1729 Beryl

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1729 Beryl
Discovery [1]
Discovered by Indiana University
(Indiana Asteroid Program)
Discovery site Goethe Link Obs.
Discovery date 19 September 1963
Designations
MPC designation (1729) Beryl
Named after
Beryl H. Potter
(research assistant)[2]
1963 SL · 1933 ST
1942 EW · 1949 JL
1950 VR · 1952 DO2
1955 BD · 1959 JB
1959 JL · 1959 LH
1972 GD2
main-belt
Orbital characteristics[1]
Epoch 4 September 2017 (JD 2458000.5)
Uncertainty parameter 0
Observation arc 83.26 yr (30,412 days)
Aphelion 2.4538 AU
Perihelion 2.0057 AU
2.2297 AU
Eccentricity 0.1005
3.33 yr (1,216 days)
150.82°
0° 17m 45.6s / day
Inclination 2.4423°
9.0727°
262.41°
Physical characteristics
Dimensions 9.037±1.031[3]
4.8888 h (0.20370 d)
0.246±0.252[3]
SMASS = S[1]
12.4[1]

1729 Beryl, provisional designation 1963 SL, is a stony asteroid of the asteroid belt. It was discovered on 19 September 1963, by Indiana University during its Indiana Asteroid Program at Goethe Link Observatory in Brooklyn, Indiana. The S-type asteroid rotates every 4.9 hours and orbits the Sun in the inner main-belt at a distance of 2.0–2.5 AU once every 3 years and 4 months (1,216 days). Its orbit has an eccentricity of 0.10 and an inclination of 2° with respect to the ecliptic.[1]

It was named in honor of Beryl H. Potter (1901–1985), research assistant at the Indiana University, who participated in the program of minor planet observations from 1949 to 1966, during this period, she analysed nearly 6,300 photographic plates, measuring the positions of minor planets and reporting lost asteroids to IAU's Minor Planet Circulars (MPCs) for publication.[2][4]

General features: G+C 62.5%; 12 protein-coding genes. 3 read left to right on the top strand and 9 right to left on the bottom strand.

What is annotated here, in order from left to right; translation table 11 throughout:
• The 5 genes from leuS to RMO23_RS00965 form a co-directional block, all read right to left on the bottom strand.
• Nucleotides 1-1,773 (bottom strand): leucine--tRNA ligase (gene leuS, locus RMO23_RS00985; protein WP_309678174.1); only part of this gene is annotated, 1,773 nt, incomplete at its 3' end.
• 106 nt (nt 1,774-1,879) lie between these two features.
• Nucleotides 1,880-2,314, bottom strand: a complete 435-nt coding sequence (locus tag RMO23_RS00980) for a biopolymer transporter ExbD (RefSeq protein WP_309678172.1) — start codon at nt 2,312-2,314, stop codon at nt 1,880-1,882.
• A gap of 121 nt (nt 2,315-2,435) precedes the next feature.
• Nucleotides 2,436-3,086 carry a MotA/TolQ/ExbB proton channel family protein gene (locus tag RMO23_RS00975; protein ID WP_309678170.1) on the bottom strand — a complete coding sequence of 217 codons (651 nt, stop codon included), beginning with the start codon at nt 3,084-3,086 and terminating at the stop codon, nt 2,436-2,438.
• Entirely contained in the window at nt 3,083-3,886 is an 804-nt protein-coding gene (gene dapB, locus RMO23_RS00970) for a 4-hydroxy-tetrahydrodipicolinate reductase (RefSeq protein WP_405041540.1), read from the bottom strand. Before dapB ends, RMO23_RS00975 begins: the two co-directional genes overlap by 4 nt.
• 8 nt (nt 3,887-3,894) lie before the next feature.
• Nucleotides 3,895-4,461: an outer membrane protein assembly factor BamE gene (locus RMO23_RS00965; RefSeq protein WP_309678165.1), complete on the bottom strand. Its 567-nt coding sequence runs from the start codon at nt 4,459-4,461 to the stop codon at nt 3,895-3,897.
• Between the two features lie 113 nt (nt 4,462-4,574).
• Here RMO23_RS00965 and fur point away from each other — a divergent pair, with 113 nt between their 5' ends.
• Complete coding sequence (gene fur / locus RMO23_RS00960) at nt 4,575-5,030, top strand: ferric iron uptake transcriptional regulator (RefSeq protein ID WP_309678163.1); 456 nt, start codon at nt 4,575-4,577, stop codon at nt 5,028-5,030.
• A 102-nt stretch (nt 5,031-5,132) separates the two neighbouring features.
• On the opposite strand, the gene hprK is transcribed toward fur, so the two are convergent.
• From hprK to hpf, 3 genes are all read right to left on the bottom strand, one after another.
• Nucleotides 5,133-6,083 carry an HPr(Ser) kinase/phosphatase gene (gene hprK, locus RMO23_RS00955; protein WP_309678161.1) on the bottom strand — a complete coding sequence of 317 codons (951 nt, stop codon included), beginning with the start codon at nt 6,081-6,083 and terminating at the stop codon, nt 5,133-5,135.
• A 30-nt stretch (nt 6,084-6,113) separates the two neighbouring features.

References[edit]

  1. ^ a b c d e "JPL Small-Body Database Browser: 1729 Beryl (1963 SL)" (2016-12-25 last obs.). Jet Propulsion Laboratory. Retrieved 14 June 2017. 
  2. ^ a b Schmadel, Lutz D. (2003). Dictionary of Minor Planet Names – (1729) Beryl. Springer Berlin Heidelberg. p. 137. ISBN 978-3-540-29925-7. Retrieved 22 August 2016. 
  3. ^ a b Masiero, Joseph R.; Mainzer, A. K.; Grav, T.; Bauer, J. M.; Cutri, R. M.; Nugent, C.; et al. (November 2012). "Preliminary Analysis of WISE/NEOWISE 3-Band Cryogenic and Post-cryogenic Observations of Main Belt Asteroids". The Astrophysical Journal Letters. 759 (1): 5. arXiv:1209.5794Freely accessible. Bibcode:2012ApJ...759L...8M. doi:10.1088/2041-8205/759/1/L8. Retrieved 14 June 2017. 
  4. ^ "Beryl Potter" (PDF). AIP Scitation. February 1986. p. 2. 

External links[edit]